Neeta Somaiah, MD: This is a huge opportunity. Yes, we are behind, even though I think the first case of immunotherapy in tumors was described in a sarcoma patient way back when, right? The Coley toxin was a sarcoma patient, but we’ve done a couple of trials. The SARC028 trial reported on pembrolizumab, and we saw activity in UPS [undifferentiated pleomorphic sarcoma] and some de-diff [dedifferentiated] liposarcoma patients. And then we had a nivolumab versus nivolumab plus ipilimumab study. What’s become clear is again, all subtypes are not the same. They don’t respond the same, and what’s challenging is we still don’t have tailored treatments for all subtypes. We know the populations of patients who respond to immunotherapy now, but we don’t have a good way of picking out those patients up front who are going to respond to immunotherapy. But we did make some progress.

I think through the trials that have been published, and trials ongoing, there are some subtypes that have emerged as clear winners, even though without a good rationale for why it would probably work. There’s alveolar soft part sarcoma [ASPS], again a very rare sarcoma subtype with no standard treatment options. Chemotherapy does not work for ASPS, and that seemed to be the winner for immunotherapy. More than 50% response was reported with the axitinib plus pembrolizumab study. We ran a study with durvalumab and tremelimumab, and we saw the same thing, more than 50% response in ASPS and very durable and long responses. Again, this is a subtype that is translocation driven.

Jonathan Trent, MD, PhD: Low mutation burden.

Neeta Somaiah, MD: Low mutation burden, but these patients do have immune infiltrate, and that increases on therapy, and they have beautiful responses. There is still a lot more to be researched, and I think we can learn a lot from that subtype. But for the other subtypes, I think the data are still emerging. I think we need to select our patients better, and we still have to keep researching. Maybe it’s not just the anti—PD-L1 [programmed death-ligand 1] and anti–CTLA-4 [cytotoxic T-lymphocyte–associated protein 4], and we have to diversify into other inhibitors to treat. The other success we’ve had with immunotherapy is actually with tumor testis antigen directed therapy with the adoptive T-cells. Synovial sarcoma and myxoid/round cell liposarcoma have a very high expression of NY-ESO-1, a tumor testis antigen that is not expressed in your normal cells.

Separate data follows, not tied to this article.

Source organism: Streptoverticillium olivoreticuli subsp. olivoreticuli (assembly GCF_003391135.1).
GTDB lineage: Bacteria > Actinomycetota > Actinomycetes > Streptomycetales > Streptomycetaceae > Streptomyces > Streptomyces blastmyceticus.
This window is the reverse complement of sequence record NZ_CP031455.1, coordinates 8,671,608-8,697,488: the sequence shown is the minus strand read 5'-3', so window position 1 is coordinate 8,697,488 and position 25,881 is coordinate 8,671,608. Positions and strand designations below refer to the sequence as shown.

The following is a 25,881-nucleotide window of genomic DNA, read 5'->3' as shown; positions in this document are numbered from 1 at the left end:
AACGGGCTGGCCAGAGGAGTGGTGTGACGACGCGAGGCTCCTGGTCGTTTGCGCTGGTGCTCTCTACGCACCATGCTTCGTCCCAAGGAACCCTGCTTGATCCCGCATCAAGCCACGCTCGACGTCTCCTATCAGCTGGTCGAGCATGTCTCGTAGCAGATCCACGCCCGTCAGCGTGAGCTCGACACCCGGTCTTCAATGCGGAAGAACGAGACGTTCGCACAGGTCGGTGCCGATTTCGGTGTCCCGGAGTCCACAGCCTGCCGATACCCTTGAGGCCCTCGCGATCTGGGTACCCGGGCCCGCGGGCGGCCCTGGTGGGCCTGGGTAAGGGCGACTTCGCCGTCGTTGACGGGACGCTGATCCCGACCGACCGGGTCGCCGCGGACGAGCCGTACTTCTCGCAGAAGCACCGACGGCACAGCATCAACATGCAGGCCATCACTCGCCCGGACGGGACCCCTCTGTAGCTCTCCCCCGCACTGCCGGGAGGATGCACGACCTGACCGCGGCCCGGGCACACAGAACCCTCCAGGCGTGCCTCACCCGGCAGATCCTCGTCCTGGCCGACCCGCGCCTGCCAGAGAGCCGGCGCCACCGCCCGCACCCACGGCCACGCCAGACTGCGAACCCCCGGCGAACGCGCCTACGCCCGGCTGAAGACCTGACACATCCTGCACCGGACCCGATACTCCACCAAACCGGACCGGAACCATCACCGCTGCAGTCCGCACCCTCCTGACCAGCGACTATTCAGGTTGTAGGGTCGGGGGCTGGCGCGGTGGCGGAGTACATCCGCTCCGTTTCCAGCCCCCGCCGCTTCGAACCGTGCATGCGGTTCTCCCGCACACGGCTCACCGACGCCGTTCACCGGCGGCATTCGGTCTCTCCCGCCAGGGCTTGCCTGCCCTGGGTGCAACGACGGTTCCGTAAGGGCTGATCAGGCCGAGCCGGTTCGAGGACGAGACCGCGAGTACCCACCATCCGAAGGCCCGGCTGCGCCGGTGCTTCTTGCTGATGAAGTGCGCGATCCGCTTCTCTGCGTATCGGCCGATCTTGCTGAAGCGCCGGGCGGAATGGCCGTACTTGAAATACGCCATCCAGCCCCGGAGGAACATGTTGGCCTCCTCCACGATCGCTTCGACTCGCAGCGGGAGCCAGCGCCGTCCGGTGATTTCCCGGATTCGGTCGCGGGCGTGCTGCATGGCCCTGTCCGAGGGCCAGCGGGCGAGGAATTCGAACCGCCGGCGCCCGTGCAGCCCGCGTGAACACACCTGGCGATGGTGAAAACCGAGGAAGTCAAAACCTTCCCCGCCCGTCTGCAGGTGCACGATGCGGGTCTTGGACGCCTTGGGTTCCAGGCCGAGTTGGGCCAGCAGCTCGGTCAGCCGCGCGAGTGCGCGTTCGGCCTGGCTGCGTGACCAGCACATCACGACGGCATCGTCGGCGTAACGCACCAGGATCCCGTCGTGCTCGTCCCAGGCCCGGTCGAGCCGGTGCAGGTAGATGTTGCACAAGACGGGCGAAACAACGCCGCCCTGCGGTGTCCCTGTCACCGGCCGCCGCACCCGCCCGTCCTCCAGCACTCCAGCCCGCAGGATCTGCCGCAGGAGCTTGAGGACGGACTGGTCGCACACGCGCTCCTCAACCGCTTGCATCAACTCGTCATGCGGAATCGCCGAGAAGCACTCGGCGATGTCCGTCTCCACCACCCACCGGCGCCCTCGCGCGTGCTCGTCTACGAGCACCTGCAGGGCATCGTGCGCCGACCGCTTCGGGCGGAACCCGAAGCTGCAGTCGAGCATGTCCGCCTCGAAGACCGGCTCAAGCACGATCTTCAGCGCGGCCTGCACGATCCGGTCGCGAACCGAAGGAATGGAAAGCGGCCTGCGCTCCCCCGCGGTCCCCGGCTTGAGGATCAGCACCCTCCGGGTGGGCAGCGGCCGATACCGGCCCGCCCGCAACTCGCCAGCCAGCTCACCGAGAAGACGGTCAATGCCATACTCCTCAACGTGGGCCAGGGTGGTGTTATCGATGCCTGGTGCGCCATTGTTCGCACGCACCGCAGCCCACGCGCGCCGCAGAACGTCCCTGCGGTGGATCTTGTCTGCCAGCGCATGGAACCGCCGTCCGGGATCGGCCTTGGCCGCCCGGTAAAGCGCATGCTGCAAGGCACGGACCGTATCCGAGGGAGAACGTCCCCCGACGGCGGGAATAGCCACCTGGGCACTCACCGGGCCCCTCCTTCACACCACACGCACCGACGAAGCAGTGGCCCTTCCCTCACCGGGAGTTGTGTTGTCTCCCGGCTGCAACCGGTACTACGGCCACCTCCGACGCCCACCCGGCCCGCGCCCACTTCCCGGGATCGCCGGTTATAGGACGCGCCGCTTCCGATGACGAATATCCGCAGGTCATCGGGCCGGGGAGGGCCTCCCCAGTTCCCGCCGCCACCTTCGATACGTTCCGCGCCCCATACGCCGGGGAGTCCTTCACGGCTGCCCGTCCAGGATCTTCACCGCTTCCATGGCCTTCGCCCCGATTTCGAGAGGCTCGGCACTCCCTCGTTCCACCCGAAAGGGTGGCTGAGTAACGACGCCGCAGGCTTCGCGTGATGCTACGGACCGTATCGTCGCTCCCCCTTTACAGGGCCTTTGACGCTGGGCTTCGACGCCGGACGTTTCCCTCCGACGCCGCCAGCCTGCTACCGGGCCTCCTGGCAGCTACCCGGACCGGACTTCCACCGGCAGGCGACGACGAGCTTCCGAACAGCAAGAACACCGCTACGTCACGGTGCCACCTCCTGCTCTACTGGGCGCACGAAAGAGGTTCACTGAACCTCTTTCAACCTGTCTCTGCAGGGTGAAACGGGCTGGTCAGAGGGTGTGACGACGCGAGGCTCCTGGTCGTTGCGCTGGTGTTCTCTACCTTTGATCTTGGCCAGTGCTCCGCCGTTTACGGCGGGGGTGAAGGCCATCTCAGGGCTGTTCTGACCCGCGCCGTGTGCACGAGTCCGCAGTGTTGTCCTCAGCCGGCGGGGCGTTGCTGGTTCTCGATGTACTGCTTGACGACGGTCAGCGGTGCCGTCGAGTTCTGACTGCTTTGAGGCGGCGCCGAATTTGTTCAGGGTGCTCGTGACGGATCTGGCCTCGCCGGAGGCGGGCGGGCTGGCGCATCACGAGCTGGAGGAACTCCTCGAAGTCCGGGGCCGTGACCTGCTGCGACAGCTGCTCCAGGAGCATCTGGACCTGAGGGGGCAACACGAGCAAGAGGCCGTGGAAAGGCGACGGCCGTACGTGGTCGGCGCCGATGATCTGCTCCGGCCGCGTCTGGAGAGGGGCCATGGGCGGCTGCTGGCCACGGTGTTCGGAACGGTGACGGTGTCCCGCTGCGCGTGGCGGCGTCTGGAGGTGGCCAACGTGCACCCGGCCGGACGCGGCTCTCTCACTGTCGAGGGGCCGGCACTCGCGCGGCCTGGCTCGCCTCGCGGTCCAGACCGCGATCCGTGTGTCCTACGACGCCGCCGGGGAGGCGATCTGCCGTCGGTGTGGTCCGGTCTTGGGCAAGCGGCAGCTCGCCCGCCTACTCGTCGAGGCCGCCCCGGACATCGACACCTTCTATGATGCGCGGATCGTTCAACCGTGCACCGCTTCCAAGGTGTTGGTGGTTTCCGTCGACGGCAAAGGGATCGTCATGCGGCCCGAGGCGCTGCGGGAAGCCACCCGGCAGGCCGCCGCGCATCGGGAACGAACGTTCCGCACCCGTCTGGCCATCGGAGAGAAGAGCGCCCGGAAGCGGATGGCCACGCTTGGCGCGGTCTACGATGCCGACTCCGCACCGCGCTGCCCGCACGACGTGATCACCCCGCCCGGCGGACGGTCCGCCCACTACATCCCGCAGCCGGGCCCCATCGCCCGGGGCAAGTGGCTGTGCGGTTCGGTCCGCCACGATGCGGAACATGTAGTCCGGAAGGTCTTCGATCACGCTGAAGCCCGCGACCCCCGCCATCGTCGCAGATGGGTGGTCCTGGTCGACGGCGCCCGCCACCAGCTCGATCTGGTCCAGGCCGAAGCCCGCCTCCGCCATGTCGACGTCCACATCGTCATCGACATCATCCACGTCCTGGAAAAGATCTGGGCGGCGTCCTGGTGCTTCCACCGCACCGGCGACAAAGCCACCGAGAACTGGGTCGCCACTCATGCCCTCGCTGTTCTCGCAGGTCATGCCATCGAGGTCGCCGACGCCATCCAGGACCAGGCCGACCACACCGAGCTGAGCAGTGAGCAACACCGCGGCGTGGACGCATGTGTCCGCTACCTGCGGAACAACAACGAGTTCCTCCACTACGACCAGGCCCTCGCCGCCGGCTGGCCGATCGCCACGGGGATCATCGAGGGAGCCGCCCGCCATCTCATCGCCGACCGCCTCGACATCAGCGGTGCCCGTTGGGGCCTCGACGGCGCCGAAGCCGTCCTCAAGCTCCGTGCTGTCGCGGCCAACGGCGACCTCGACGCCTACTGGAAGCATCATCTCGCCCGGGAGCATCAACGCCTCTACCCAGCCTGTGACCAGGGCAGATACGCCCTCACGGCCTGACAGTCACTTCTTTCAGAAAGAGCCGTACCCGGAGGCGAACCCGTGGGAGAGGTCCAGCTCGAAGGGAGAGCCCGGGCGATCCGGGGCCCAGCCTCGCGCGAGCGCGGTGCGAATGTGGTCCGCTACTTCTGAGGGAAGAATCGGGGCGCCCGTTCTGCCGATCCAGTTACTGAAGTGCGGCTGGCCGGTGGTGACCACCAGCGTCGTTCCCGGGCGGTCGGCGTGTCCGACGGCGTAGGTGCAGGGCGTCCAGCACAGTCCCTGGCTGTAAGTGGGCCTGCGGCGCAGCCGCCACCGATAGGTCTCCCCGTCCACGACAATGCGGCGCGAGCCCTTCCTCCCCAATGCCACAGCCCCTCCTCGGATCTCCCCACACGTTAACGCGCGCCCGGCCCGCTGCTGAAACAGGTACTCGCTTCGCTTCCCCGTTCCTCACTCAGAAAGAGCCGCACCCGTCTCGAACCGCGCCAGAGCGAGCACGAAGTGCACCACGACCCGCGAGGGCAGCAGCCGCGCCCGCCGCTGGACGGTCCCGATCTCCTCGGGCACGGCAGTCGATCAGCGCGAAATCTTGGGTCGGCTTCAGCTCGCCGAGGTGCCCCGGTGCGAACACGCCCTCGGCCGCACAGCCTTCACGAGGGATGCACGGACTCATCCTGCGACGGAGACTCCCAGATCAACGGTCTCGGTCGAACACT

And TCR [T-cell receptor]-based technology is now published, and shown to have great responses. I think it’s again a niche field, and we still have more to learn about how to maintain these responses long term. I think we’re slowly making progress, but yes, we’re far behind the other cancer types. But I think we have to keep working and keep completing our clinical trials that are ongoing.

Jonathan Trent, MD, PhD: Yes, I think we are catching up. Another area is the angiosarcoma.

Neeta Somaiah, MD: Angiosarcoma, yes. Again, that’s very interesting because when you look at angiosarcoma, it’s the cutaneous angiosarcomas that respond.

Jonathan Trent, MD, PhD: Yes, exactly.

Neeta Somaiah, MD: And not all the primary breast angiosarcomas, but it’s the cutaneous, mostly head and neck sometimes, radiation-associated ones that respond to immunotherapy. And there seems to be something to do with either a high tumor mutational burden or the UV signature that’s probably in place in these cutaneous angiosarcomas that leads to this high response rate with checkpoint inhibitors. Again, yes, that’s another need.

Jonathan Trent, MD, PhD: Yeah, 70% response rate in

one study.

Neeta Somaiah, MD: Yes, that’s pretty interesting. And then again those recently published data with the T-VEC [talimogene laherparepvec], which is intratumoral injection, along with nivolumab, showing responses.

Jonathan Trent, MD, PhD: It looks promising, too.

Neeta Somaiah, MD: It looks promising, too, yes. So more to come with immunotherapy in the future.

Transcript Edited for Clarity